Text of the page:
So Zeega began at that juncture. Its designers dreamed of a platform that would revolutionize interactive storytelling, and give the Web a way to reach its potential as a medium that can be shaped by anyone.
Zeega was soon recognized for its potential as a new actor in the shifting landscape of American media. In 2011, the project was among 16 winners of the Knight News Challenge, a prestigious prize that had then attracted 2,500 proposals for changing the face of media storytelling.
The Knight start-up grant, amounting to $420,000, was used to improve the software to its present form, which is now available for free to anyone. The grant made a prototype Zeega platform possible, and it enabled an early global Zeega community, which today ranges from people sharing love letters in Argentina to journalists documenting protests in Greece.
The Zeega team is at work at the Broadway office, a narrow, brick-walled, high-ceilinged space partitioned for a onetime antiques shop. The three principals were there in late February getting ready for a four-month stay in San Francisco. They won a competition to be among six startups in the first cohort at Matter, an “accelerator,” Shapins said, for companies that intend to “change media and journalism for good.”
Matter is giving each of six startups $50,000, a common location in San Francisco’s SoMa district (to help build a creative community), and four months of “runway,” that is, time to develop audiences and tweak products. All six will show what they have to the Matter community, the media, and to investors on a “demo day” scheduled for June 13.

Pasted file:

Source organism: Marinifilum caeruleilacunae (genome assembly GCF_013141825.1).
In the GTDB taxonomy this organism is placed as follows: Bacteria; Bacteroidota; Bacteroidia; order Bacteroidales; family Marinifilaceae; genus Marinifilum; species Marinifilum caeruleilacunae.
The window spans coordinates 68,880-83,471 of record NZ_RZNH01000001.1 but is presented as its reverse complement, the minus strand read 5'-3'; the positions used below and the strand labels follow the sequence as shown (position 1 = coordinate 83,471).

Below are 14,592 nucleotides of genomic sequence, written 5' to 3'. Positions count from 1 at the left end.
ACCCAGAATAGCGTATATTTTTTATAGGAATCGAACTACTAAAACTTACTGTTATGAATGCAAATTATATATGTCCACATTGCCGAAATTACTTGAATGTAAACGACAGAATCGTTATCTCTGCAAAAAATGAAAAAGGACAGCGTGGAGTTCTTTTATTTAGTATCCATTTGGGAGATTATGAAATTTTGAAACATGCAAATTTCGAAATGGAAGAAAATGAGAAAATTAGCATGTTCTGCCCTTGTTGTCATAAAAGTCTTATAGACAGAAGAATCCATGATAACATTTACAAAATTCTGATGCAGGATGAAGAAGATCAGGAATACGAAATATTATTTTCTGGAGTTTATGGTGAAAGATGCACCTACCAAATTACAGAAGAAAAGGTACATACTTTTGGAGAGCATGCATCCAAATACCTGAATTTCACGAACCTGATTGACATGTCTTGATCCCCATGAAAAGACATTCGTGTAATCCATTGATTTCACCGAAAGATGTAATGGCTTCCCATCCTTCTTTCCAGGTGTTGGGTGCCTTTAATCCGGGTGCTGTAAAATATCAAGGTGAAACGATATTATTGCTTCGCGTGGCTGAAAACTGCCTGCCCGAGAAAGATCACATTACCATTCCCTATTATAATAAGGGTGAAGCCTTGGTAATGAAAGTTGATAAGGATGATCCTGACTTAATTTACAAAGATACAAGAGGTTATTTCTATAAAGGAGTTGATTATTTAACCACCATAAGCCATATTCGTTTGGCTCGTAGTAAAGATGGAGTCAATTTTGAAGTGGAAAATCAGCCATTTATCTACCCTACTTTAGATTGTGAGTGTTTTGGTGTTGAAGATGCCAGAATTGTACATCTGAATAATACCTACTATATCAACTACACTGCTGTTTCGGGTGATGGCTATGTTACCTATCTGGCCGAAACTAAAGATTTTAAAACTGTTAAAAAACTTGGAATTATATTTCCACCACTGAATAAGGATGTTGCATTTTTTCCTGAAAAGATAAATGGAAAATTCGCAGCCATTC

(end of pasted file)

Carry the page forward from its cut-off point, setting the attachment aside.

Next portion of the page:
“It was really selective, and the competition was very fierce,” said Maclay of being selected to the first Matter group. “It’s a high-flier kind of crowd.”
Shapins called the opportunity in San Francisco “an incredible convergence of people with the same interests: storytelling and technology.”
Matter is the brainchild of Jake Shapiro ’93, CEO of Public Radio Exchange in Harvard Square and a senior researcher at the Berkman Center. “There’s dramatic change happening in how people experience and consume and create and find media,” he said. “We think it’s important to have a major stake in the startups that are going to — some of them — define these new means of experience and access.”
Zeega improves access to a diversity of Internet content, its founders say, and helps its users discover new modes of storytelling in a digital age.